Our country is entrenched in class warfare. One side, composed of the poor and the degenerate “elites” who make their money off of salesmanship and not actual production, uses a weapon that paralyzes most enemies: guilt, specifically guilt for the natural inequality between peoples.
This takes many forms, but one of its most potent forms is race. In the racial dialogue, sometimes called “civil rights,” it is assumed that there is a wealthy spoiled majority who should feel guilty for having more than others. This creates a binary worldview: hard-working minorities versus faceless lazy majority.
In reality, nothing of the sort exists. Instead you have groups from everywhere converging on a nation, and almost none of them are permitted where the degenerate elites live. The degenerate elites intend the massive cultural chaos as a weapon against people they perceive to be lower on the socioeconomic scale.
As a result, these degenerate elites style their media to “reveal” the situation as having only one dimension: the majority mistreating the minority, no one cares, and thus guilt should be handed out in buckets.
For example, our media trumpets any white-on-black crime, but is mysteriously mute on the converse. They draw attention to any studies of inequality, and tend to downplay any stories of success. They ignore any culture that the majority could possibly have in order to focus on what the minority might have.
What happens when that narrative (“convenient story justifying our dominant paradigm”) breaks?
Across our nation, people are still fixated on the white-on-black narrative forged by the media in the case of Trayvon Martin and George Zimmerman (who is half-white and half-Hispanic). Another story has been simmering however and is about to explode.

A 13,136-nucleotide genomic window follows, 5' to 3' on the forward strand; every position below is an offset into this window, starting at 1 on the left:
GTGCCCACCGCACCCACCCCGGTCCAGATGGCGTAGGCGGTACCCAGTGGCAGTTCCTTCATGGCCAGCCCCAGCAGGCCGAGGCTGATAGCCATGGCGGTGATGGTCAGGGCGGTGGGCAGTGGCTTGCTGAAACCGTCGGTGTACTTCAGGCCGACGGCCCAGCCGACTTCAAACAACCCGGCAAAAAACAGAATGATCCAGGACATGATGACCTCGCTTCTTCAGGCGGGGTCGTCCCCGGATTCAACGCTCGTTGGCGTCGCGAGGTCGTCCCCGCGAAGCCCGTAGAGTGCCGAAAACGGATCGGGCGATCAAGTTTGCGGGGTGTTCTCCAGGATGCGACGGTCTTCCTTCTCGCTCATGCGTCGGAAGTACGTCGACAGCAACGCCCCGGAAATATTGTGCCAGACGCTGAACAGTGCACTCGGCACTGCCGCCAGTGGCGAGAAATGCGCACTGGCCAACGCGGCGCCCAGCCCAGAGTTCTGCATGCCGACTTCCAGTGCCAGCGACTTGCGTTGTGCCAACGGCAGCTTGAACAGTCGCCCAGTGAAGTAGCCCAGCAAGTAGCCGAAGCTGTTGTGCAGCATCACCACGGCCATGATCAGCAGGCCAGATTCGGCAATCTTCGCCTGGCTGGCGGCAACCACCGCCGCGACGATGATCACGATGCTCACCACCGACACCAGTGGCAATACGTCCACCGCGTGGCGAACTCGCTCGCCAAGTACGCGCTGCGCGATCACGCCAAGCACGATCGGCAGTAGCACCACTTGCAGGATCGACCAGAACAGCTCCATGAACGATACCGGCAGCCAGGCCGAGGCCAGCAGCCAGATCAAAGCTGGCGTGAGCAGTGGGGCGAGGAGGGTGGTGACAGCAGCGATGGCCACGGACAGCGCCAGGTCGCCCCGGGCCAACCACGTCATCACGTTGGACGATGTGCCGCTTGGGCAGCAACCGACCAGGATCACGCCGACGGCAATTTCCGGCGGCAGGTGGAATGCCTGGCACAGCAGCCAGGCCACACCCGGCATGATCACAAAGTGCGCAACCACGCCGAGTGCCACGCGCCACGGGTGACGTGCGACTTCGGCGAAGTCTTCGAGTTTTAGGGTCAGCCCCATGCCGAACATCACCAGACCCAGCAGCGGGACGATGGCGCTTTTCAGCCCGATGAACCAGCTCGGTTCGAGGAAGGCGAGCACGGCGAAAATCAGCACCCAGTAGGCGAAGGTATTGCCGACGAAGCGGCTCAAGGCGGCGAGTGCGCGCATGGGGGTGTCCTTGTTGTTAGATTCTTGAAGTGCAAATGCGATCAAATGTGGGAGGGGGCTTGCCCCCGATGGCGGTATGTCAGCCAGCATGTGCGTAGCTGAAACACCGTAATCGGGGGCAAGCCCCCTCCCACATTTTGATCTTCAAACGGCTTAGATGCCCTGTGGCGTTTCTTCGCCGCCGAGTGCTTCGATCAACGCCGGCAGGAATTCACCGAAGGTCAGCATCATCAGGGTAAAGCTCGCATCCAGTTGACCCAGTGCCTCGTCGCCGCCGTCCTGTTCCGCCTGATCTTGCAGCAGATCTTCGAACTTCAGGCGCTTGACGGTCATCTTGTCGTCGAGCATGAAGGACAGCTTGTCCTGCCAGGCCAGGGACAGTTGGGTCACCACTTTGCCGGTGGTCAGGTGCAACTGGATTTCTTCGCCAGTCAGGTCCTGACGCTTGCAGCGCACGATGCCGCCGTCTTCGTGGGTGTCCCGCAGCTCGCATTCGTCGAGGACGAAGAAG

African-American attacks on Asians have been steadily rising. The groups compete for neighborhoods and jobs. The well-known tension African-Americans and indio (Asiatic, non-white) Hispanics is taking a back seat to this new insanity. This is in additional to appalling levels of violence within African-American communities.
However, when even the mainstream media notices something, you realize that the story has been out there for a decade just simmering. Not surprisingly, coverage and discussion has been accelerating for the last few years. The real problem is that no one wants to hear about it — it doesn’t fit into the narrative of majority bad, minority good. So far, the government has blown it off entirely.
And then Marion Barry put his foot in it and brought the problem out in the open. No one can forget the incredible tensions between black and Asian (especially Korean) store owners during the L.A. riots in the 1990s. But now Asians have been seen as the victims of ongoing racial violence, and even brought to light by John Derbyshire as those who also give their children “the talk” about avoiding African-Americans in certain circumstances.
In the face of reality, the consensual reality we make of a media narrative and socially-pleasing commentary has collapsed, as it always does. The question is whether we are brave enough to confront the unknown and tackle this issue, or let the covert violence continue.